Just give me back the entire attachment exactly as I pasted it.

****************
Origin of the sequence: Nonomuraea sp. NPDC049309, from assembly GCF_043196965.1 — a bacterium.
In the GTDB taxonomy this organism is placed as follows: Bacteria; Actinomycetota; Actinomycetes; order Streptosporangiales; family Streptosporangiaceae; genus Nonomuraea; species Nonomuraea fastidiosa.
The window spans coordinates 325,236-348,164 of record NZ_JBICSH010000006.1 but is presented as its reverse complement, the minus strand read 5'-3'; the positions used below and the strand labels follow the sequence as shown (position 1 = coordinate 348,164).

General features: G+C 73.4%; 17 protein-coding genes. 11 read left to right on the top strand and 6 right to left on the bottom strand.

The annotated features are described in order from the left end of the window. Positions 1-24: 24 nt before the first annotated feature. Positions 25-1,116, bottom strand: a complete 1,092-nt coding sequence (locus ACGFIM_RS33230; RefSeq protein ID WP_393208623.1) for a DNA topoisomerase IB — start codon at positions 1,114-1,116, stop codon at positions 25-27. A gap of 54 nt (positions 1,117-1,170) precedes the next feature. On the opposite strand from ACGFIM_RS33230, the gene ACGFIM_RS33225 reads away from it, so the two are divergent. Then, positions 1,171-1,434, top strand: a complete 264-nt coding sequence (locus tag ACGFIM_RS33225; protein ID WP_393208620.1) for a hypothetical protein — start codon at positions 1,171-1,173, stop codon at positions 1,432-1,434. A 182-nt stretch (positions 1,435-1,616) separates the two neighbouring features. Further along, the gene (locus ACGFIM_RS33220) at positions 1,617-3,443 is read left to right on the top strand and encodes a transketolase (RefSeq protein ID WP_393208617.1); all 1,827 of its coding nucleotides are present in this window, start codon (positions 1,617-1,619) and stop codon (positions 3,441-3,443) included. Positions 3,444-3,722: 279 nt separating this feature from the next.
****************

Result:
Origin of the sequence: Nonomuraea sp. NPDC049309, from assembly GCF_043196965.1 — a bacterium.
In the GTDB taxonomy this organism is placed as follows: Bacteria; Actinomycetota; Actinomycetes; order Streptosporangiales; family Streptosporangiaceae; genus Nonomuraea; species Nonomuraea fastidiosa.
The window spans coordinates 325,236-348,164 of record NZ_JBICSH010000006.1 but is presented as its reverse complement, the minus strand read 5'-3'; the positions used below and the strand labels follow the sequence as shown (position 1 = coordinate 348,164).

General features: G+C 73.4%; 17 protein-coding genes. 11 read left to right on the top strand and 6 right to left on the bottom strand.

The annotated features are described in order from the left end of the window. Positions 1-24: 24 nt before the first annotated feature. Positions 25-1,116, bottom strand: a complete 1,092-nt coding sequence (locus ACGFIM_RS33230; RefSeq protein ID WP_393208623.1) for a DNA topoisomerase IB — start codon at positions 1,114-1,116, stop codon at positions 25-27. A gap of 54 nt (positions 1,117-1,170) precedes the next feature. On the opposite strand from ACGFIM_RS33230, the gene ACGFIM_RS33225 reads away from it, so the two are divergent. Then, positions 1,171-1,434, top strand: a complete 264-nt coding sequence (locus tag ACGFIM_RS33225; protein ID WP_393208620.1) for a hypothetical protein — start codon at positions 1,171-1,173, stop codon at positions 1,432-1,434. A 182-nt stretch (positions 1,435-1,616) separates the two neighbouring features. Further along, the gene (locus ACGFIM_RS33220) at positions 1,617-3,443 is read left to right on the top strand and encodes a transketolase (RefSeq protein ID WP_393208617.1); all 1,827 of its coding nucleotides are present in this window, start codon (positions 1,617-1,619) and stop codon (positions 3,441-3,443) included. Positions 3,444-3,722: 279 nt separating this feature from the next.